A 75-foot whale carcass that washed up on a San Diego beach on Sunday is believed to be the same one that was towed away from a different California beach last week.
The dead fin whale was originally found last Monday at a rocky cove on Point Loma, the San Diego Union-Tribune reports. The Marine Conservation Institute took ownership of the whale and began towing it out to sea on Wednesday, initially with the hope of using it as bait to attract and tag female white sharks during their birthing season, the institute said on its Facebook page. But the mission was shut down by the State of California, despite federal support from the National Oceanic and Atmospheric Administration.
After being halted in its research efforts, the institute said on Friday that it would do its best to “steer the carcass into waters where it [would] not return to the beach.” That’s before the towing line snapped due to rough seas. The whale was drifting south when the incident occurred, the institute said in a Facebook post, and the the current ended up taking the whale back to shore. This time it washed up about 1 mile north of the border with Mexico.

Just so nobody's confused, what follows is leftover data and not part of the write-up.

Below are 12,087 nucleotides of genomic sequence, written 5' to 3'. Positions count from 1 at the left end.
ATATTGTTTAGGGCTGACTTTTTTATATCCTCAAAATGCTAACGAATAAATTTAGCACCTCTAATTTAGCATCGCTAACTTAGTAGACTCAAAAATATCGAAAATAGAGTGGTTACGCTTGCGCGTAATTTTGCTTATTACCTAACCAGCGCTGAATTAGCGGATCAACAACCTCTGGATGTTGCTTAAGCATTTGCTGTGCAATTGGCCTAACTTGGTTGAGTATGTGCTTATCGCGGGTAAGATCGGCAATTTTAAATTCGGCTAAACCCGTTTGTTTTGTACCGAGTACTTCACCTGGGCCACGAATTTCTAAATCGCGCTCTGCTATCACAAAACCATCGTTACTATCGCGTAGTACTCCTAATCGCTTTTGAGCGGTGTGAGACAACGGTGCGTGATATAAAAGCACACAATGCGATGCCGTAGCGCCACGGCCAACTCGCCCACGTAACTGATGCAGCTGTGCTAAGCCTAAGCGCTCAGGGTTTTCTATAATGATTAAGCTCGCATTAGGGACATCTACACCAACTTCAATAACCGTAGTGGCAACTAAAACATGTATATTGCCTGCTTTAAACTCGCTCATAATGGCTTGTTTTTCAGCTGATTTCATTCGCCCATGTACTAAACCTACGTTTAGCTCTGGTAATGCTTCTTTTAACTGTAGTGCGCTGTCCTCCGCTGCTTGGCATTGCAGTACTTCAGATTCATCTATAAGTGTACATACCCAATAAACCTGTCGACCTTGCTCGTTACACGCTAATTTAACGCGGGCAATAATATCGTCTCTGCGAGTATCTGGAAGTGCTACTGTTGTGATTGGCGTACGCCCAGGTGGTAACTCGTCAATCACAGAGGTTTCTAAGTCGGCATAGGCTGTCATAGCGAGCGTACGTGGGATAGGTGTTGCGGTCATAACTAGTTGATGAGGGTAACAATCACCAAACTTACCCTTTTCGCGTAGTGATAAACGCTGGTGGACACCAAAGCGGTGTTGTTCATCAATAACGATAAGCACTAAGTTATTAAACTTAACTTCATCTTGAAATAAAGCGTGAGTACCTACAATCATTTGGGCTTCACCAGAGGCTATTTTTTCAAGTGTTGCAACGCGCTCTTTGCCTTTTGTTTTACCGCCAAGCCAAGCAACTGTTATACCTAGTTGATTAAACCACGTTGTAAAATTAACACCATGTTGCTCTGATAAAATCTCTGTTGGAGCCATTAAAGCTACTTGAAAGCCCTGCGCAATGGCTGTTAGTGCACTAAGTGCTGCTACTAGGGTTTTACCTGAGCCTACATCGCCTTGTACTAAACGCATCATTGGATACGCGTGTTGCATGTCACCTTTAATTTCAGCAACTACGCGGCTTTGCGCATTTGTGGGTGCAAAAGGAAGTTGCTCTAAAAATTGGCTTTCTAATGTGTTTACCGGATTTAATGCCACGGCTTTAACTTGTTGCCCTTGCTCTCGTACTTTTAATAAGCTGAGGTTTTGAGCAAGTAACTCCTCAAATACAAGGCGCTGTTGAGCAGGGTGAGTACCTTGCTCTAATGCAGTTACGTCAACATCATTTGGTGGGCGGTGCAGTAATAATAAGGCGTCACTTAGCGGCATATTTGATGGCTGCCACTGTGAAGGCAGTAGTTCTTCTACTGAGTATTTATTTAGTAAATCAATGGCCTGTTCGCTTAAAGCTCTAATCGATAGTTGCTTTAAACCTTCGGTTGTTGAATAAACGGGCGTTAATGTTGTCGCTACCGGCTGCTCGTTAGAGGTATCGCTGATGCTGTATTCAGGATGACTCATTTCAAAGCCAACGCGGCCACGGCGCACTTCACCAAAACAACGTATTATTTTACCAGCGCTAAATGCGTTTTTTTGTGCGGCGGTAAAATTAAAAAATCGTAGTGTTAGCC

The dead whale was found at Imperial Beach on Sunday and is now the responsibility of the State Parks Department, NBC San Diego reports. State authorities are still figuring out how to dispose of the decaying animal, which is starting to stink.
“They’re the ones who told us we couldn’t do what we wanted to do, and it’s now on their beach,” Michael Domeier, president of the institute, told the San Diego Union-Tribune.
Susan Chivers, a research biologist with NOAA told the San Diego Union-Tribune that the best disposal method would be to either bury it or to move it to a landfill and let it rot.
Whales are large animals and we’ve seen before that removing them is not easy.
It’s not clear what killed the fin whale in the first place, although lifeguards speculated that the whale might have been hit by a ship, according to ABC local affiliate in San Diego.
The number one threat facing fin whales is “collisions with vessels,” NOAA reports, followed by “entanglement in fishing gear” and “reduced prey abundance due to overfishing.”
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